Money Blunder #3: Don’t save anything. Paying yourself first also means building an emergency fund and a strong cash position. With the middle class making very little economic progress in this generation (at least based on wages versus inflation), this may seem hard to accomplish. It may very well be, but it will be even harder to face an unexpected financial burden with minimal cash on hand.

 

The U.S. personal savings rate has averaged about 5% recently. Not great, but better than the low of 2.6% measured in 2007. Saving 5% of your disposable income may seem like a challenge, but the challenge is relative: the personal savings rate in China is 50%.2

 

Money Blunder #4: Invest impulsively. Buying what’s hot, chasing the return, investing in what you don’t fully understand – these are all variations of the same bad habit, which is investing emotionally and trying to time the market. The impulse is to “make money,” with too little attention paid to diversification, risk tolerance and other critical factors along the way. Money may be made, but it may not be retained.

 

Make 2015 the year of good money habits. You may be doing all the right things right now and if so, you may be making financial strides. If you find yourself doing things that are halting your financial progress, remember the old saying: change is good. A change in financial behavior may be rewarding.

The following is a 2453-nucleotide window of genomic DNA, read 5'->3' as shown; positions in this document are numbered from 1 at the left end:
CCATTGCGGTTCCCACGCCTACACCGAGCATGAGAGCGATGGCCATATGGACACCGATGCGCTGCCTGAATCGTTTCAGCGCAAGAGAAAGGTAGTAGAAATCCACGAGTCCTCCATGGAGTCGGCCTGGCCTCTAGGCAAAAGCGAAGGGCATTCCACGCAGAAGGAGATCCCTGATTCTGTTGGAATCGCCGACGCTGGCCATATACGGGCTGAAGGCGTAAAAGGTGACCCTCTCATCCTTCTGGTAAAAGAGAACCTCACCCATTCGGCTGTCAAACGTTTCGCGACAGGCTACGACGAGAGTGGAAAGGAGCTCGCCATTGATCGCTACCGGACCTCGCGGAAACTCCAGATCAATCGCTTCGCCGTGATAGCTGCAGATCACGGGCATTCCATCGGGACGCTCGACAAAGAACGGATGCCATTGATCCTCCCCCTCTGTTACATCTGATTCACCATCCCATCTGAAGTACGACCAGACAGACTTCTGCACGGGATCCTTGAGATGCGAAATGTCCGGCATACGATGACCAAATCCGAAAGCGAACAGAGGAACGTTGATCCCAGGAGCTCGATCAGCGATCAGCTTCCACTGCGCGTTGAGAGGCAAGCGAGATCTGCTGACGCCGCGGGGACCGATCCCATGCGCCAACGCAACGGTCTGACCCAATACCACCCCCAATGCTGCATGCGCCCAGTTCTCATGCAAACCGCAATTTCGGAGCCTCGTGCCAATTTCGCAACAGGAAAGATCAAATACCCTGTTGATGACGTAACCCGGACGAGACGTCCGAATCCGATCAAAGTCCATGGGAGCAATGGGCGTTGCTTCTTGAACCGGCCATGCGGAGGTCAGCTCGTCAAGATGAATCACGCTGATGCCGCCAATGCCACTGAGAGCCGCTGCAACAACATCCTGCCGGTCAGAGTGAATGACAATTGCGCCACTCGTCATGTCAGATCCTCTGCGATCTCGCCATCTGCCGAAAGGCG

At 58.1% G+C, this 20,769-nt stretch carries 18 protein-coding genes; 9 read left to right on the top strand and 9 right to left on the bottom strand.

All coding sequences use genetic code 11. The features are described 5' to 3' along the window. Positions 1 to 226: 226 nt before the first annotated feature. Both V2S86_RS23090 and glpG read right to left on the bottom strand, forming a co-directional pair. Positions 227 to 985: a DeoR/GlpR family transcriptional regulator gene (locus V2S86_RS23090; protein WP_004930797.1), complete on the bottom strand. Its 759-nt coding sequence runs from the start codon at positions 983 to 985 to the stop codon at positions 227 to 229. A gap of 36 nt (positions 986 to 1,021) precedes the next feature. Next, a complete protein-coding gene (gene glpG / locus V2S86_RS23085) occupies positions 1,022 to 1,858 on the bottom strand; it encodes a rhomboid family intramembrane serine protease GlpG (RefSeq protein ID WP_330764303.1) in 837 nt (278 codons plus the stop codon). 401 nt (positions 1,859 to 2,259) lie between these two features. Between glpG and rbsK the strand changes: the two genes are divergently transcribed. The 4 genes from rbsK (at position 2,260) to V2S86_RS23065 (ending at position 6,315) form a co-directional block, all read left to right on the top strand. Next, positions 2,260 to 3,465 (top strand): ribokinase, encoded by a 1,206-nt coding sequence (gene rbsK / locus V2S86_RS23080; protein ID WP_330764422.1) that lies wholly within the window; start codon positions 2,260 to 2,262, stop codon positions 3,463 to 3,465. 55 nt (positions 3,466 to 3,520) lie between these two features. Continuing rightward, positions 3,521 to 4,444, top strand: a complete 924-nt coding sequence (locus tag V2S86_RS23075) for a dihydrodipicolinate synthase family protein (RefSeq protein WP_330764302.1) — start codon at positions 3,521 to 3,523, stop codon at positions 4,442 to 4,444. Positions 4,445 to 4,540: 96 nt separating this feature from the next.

Warren Street Wealth Advisors

190 S. Glassell St., Suite 209

Orange, CA 92866

714-876-6200 – office

 

This material was prepared by MarketingPro, Inc., and does not necessarily represent the views of the presenting party, nor their affiliates. This information has been derived from sources believed to be accurate. Please note – investing involves risk, and past performance is no guarantee of future results. The publisher is not engaged in rendering legal, accounting or other professional services. If assistance is needed, the reader is advised to engage the services of a competent professional. This information should not be construed as investment, tax or legal advice and may not be relied on for the purpose of avoiding any Federal tax penalty. This is neither a solicitation nor recommendation to purchase or sell any investment or insurance product or service, and should not be relied upon as such. All indices are unmanaged and are not illustrative of any particular investment.

    

Citations.

1 – denverpost.com/smart/ci_27275294/financial-resolutions-2015-four-ways-help-yourself-keep [1/7/15]

2 – tennessean.com/story/money/2014/12/31/tips-getting-financially-fit/21119049/ [12/31/14]